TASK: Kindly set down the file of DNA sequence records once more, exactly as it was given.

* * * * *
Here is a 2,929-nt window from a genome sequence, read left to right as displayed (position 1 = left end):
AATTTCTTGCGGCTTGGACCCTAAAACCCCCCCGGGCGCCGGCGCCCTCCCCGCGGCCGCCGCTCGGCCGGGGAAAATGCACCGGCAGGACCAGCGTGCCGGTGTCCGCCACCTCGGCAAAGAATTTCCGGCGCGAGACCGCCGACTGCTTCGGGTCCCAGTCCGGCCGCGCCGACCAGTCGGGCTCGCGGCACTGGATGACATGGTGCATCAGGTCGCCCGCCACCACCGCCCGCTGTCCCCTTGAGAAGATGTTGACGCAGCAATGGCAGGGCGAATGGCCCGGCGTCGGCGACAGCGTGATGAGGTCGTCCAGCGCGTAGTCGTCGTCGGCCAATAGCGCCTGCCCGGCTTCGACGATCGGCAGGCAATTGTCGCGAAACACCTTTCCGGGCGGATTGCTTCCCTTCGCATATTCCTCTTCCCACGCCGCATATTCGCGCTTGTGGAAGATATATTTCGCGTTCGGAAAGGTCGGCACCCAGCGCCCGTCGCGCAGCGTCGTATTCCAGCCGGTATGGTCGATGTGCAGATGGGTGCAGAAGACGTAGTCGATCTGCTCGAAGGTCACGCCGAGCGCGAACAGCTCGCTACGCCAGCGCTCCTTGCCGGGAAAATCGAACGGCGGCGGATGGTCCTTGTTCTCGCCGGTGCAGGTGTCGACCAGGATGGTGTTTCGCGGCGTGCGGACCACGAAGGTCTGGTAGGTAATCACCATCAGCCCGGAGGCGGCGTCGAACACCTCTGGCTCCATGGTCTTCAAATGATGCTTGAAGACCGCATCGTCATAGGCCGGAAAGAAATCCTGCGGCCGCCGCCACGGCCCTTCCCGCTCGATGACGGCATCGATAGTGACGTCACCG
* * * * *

Here is a 2,929-nt window from a genome sequence, read left to right as displayed (position 1 = left end):
AATTTCTTGCGGCTTGGACCCTAAAACCCCCCCGGGCGCCGGCGCCCTCCCCGCGGCCGCCGCTCGGCCGGGGAAAATGCACCGGCAGGACCAGCGTGCCGGTGTCCGCCACCTCGGCAAAGAATTTCCGGCGCGAGACCGCCGACTGCTTCGGGTCCCAGTCCGGCCGCGCCGACCAGTCGGGCTCGCGGCACTGGATGACATGGTGCATCAGGTCGCCCGCCACCACCGCCCGCTGTCCCCTTGAGAAGATGTTGACGCAGCAATGGCAGGGCGAATGGCCCGGCGTCGGCGACAGCGTGATGAGGTCGTCCAGCGCGTAGTCGTCGTCGGCCAATAGCGCCTGCCCGGCTTCGACGATCGGCAGGCAATTGTCGCGAAACACCTTTCCGGGCGGATTGCTTCCCTTCGCATATTCCTCTTCCCACGCCGCATATTCGCGCTTGTGGAAGATATATTTCGCGTTCGGAAAGGTCGGCACCCAGCGCCCGTCGCGCAGCGTCGTATTCCAGCCGGTATGGTCGATGTGCAGATGGGTGCAGAAGACGTAGTCGATCTGCTCGAAGGTCACGCCGAGCGCGAACAGCTCGCTACGCCAGCGCTCCTTGCCGGGAAAATCGAACGGCGGCGGATGGTCCTTGTTCTCGCCGGTGCAGGTGTCGACCAGGATGGTGTTTCGCGGCGTGCGGACCACGAAGGTCTGGTAGGTAATCACCATCAGCCCGGAGGCGGCGTCGAACACCTCTGGCTCCATGGTCTTCAAATGATGCTTGAAGACCGCATCGTCATAGGCCGGAAAGAAATCCTGCGGCCGCCGCCACGGCCCTTCCCGCTCGATGACGGCATCGATAGTGACGTCACCG